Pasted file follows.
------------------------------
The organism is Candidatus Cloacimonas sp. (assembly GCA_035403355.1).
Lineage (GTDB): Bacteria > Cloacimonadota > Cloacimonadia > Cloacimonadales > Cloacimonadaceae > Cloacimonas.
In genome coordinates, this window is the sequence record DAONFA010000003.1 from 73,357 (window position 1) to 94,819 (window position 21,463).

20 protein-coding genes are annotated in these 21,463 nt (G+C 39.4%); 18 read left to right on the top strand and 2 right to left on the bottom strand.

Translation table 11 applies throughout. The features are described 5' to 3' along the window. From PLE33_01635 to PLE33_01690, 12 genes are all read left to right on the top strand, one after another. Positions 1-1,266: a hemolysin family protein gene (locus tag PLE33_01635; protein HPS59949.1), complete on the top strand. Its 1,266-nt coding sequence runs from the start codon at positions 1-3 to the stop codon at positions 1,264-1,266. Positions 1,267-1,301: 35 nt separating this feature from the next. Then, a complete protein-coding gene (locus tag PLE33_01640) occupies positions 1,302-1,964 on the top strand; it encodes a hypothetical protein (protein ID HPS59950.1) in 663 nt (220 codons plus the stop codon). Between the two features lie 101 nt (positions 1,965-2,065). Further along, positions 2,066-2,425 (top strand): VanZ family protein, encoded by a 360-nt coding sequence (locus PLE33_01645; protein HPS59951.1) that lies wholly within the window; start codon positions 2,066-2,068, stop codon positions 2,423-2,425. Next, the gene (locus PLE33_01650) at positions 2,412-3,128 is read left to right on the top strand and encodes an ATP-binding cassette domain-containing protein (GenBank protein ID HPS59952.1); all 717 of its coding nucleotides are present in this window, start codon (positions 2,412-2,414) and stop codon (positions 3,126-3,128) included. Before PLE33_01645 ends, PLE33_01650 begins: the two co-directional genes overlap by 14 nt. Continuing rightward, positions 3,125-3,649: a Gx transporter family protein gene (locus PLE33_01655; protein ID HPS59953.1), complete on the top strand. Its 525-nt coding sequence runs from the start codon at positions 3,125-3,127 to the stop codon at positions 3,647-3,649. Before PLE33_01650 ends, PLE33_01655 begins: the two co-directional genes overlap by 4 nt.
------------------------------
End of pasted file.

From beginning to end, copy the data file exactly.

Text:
The organism is Candidatus Cloacimonas sp. (assembly GCA_035403355.1).
Lineage (GTDB): Bacteria > Cloacimonadota > Cloacimonadia > Cloacimonadales > Cloacimonadaceae > Cloacimonas.
In genome coordinates, this window is the sequence record DAONFA010000003.1 from 73,357 (window position 1) to 94,819 (window position 21,463).

20 protein-coding genes are annotated in these 21,463 nt (G+C 39.4%); 18 read left to right on the top strand and 2 right to left on the bottom strand.

Translation table 11 applies throughout. The features are described 5' to 3' along the window. From PLE33_01635 to PLE33_01690, 12 genes are all read left to right on the top strand, one after another. Positions 1-1,266: a hemolysin family protein gene (locus tag PLE33_01635; protein HPS59949.1), complete on the top strand. Its 1,266-nt coding sequence runs from the start codon at positions 1-3 to the stop codon at positions 1,264-1,266. Positions 1,267-1,301: 35 nt separating this feature from the next. Then, a complete protein-coding gene (locus tag PLE33_01640) occupies positions 1,302-1,964 on the top strand; it encodes a hypothetical protein (protein ID HPS59950.1) in 663 nt (220 codons plus the stop codon). Between the two features lie 101 nt (positions 1,965-2,065). Further along, positions 2,066-2,425 (top strand): VanZ family protein, encoded by a 360-nt coding sequence (locus PLE33_01645; protein HPS59951.1) that lies wholly within the window; start codon positions 2,066-2,068, stop codon positions 2,423-2,425. Next, the gene (locus PLE33_01650) at positions 2,412-3,128 is read left to right on the top strand and encodes an ATP-binding cassette domain-containing protein (GenBank protein ID HPS59952.1); all 717 of its coding nucleotides are present in this window, start codon (positions 2,412-2,414) and stop codon (positions 3,126-3,128) included. Before PLE33_01645 ends, PLE33_01650 begins: the two co-directional genes overlap by 14 nt. Continuing rightward, positions 3,125-3,649: a Gx transporter family protein gene (locus PLE33_01655; protein ID HPS59953.1), complete on the top strand. Its 525-nt coding sequence runs from the start codon at positions 3,125-3,127 to the stop codon at positions 3,647-3,649. Before PLE33_01650 ends, PLE33_01655 begins: the two co-directional genes overlap by 4 nt.